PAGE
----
The housing sector has also shown a lot of strength over the past year. Home sales are booming, with home inventory relative to sales now at the lowest level since 2006. Single-family home construction is rapidly increasing. Dr. Penn estimates that home price growth could accelerate and may even approach prerecession levels next year.
The Nashville area’s quickening economic tempo has fueled job creation. In terms of the pace of job growth, two counties in the Nashville metropolitan statistical area (MSA), Rutherford and Williamson, are in the top 15 counties among more than 300 largest U.S. counties. Total employment in the Nashville MSA was growing faster than in any other major metro area (with payroll employment of at least 500,000) in the second quarter on a year-over-year basis. There are now nearly 50,000 more jobs than in 2007. Employment growth is also broad based across industries led by job gains in professional and business services and manufacturing. In fact, in the second quarter the year-over-year pace of job growth in those two industries in Nashville ranked first and second, respectively, among the country’s largest MSAs.
Measured by the unemployment rate, however, Nashville’s labor market does not look as rosy—the unemployment rate has moved higher in recent months. But the news is not all bad since the increase in the unemployment rate is mostly a result of people entering the labor force at a faster rate than the pace of job creation. Perhaps because of improved job prospects, the labor force participation rate in Nashville has been increasing for more than two years after a sharp drop-off in 2010.
What about Nashville’s economy a year from now? Dr. Penn projects ongoing strength in housing, continued improvement in manufacturing, and a declining unemployment rate as a result of strong job growth.
By Galina Alexeenko, a Regional Economic Information Network director in the Atlanta Fed’s Nashville Branch
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Readers of SouthPoint will recall my affinity for Cleveland’s professional sports teams. It’s been a long time since we have won anything (1964, to be exact; the year BEFORE I was born, by the way). But I’ll proclaim the drought partially over with Jason Dufner’s recent win at the PGA Championship. “Duf” is a Cleveland native, so I think that should count. He’s also lived in the Southeast and went to college here, so it’s a win for the Sixth Federal Reserve District as well.
Since I’m not a sportswriter, I’ll cut right to the point of the Cleveland link. It’s not really a link between Cleveland, Ohio, and sports victories. It’s a link between Cleveland, Tennessee, and economic victories.
According to data from the U.S. Bureau of Labor Statistics, the Cleveland, Tennessee metro area has experienced the largest increase in total employment (on a percent change basis) since the onset of the national recession in late 2007, at 7.8 percent. It appears that Cleveland is benefiting from its proximity to the Volkswagen auto manufacturing plant in Chattanooga and the rebound in national housing, which has increased demand for household durables—something that is benefiting the Whirlpool appliance manufacturing plant in Cleveland, as an Atlanta Fed publication recently noted.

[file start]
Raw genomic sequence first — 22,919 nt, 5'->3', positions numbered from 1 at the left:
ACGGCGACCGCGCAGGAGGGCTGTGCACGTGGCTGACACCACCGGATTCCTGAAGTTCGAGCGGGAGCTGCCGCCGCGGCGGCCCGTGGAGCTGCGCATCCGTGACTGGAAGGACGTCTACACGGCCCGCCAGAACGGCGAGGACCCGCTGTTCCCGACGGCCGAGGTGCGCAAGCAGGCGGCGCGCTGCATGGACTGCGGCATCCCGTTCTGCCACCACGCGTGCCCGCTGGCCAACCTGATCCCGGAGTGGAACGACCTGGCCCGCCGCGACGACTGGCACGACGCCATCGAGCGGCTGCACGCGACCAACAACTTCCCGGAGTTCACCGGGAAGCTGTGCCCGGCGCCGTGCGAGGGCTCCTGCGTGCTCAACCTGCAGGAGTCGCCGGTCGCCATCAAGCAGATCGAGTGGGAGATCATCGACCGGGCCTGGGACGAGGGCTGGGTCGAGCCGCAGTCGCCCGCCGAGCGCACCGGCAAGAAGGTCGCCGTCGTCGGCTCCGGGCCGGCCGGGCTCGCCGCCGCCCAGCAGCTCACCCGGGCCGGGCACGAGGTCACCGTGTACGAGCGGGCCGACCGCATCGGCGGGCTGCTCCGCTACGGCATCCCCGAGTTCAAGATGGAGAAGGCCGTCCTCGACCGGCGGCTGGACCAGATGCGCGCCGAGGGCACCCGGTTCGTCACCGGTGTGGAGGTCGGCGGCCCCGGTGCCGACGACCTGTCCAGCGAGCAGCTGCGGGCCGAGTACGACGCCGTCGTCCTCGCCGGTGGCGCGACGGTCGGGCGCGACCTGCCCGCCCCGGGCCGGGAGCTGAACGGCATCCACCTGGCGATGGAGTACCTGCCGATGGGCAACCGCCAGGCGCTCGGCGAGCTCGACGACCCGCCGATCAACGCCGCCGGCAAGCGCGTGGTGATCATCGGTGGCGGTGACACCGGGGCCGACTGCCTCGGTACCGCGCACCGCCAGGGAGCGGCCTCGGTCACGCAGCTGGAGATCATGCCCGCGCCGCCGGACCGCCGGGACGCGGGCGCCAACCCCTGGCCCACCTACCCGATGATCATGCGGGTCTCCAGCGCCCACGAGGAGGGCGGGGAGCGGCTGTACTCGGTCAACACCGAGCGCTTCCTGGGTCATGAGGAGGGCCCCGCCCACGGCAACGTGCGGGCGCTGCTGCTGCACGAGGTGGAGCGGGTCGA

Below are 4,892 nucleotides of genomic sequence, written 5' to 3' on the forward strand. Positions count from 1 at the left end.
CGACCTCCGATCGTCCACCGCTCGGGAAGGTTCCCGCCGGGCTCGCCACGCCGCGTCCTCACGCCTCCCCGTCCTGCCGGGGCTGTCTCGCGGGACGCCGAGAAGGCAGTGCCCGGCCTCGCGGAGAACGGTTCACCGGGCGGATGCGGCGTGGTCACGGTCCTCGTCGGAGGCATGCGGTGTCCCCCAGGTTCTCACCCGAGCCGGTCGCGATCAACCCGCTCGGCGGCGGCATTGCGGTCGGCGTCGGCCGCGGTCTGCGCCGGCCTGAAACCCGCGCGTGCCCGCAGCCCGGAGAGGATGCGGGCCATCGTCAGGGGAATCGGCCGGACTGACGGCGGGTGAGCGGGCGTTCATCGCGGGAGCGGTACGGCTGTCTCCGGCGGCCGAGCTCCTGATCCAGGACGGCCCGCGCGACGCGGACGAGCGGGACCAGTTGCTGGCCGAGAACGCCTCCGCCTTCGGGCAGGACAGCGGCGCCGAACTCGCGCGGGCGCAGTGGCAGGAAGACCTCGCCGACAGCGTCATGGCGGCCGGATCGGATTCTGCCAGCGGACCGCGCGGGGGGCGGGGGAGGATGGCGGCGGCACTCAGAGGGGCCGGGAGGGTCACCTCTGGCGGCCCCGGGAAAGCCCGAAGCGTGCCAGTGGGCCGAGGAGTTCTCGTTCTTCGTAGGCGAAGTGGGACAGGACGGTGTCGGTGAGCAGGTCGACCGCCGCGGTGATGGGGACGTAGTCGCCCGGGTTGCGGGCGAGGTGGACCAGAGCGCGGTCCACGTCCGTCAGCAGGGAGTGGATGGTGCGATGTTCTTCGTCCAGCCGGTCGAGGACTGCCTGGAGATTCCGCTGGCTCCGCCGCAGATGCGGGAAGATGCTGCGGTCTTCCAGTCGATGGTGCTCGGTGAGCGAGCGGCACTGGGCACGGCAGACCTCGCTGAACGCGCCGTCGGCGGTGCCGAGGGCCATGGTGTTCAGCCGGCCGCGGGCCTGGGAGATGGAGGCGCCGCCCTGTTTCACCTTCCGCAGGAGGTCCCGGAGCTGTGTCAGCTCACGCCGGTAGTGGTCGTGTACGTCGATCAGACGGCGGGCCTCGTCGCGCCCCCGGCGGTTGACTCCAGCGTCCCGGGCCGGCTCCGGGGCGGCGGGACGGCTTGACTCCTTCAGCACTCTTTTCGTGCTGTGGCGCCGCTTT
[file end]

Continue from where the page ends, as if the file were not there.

Hinesville-Fort Stewart, Georgia, is next on the list with a 7.7 percent gain since December 2007. Much of that gain is no doubt tied to military base adjustments, as are the gains logged by Clarksville, Tennessee, and Warner Robins, Georgia. Nashville’s 6 percent increase is perhaps the most impressive and has the most impact, as it represents a net increase of 46,300 jobs. Knoxville is the other Tennessee metro area whose current employment levels are ahead of December 2007 readings.
In Louisiana, employment levels in the cities of Lafayette, New Orleans, and Baton Rouge are currently above prerecession levels. Alabama has two metro areas in positive territory: Auburn-Opelika and Tuscaloosa. Currently, Auburn is ahead of Tuscaloosa in terms of employment gains, and I will diplomatically refrain from making any analogies to college football...
The following table lists the region’s metro areas and shows the net change in total employment from December 2007 to June 2013 in terms of both total and percent change. What stands out is the fact that just 11 of the 65 metro areas in the region are at employment levels that are higher than they were in December 2007. It’s sobering to think that employment levels, although improving, are still so far below prerecession levels in most the of region.
That said, it is just as important to acknowledge that the region’s labor markets are improving. The chart below shows the level of total employment and the unemployment rate for the six states that are wholly or partially in the Atlanta Federal Reserve’s District (Alabama, Florida, Georgia, Louisiana, Mississippi, and Tennessee).
We have continued to see steady progress in economic fundamentals, in my opinion. Progress is evident, and we should not lose sight of that.
By Mike Chriszt, a vice president in the Atlanta Fed’s public affairs department
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Nashville’s Music City Center: If You Build It, They Will Come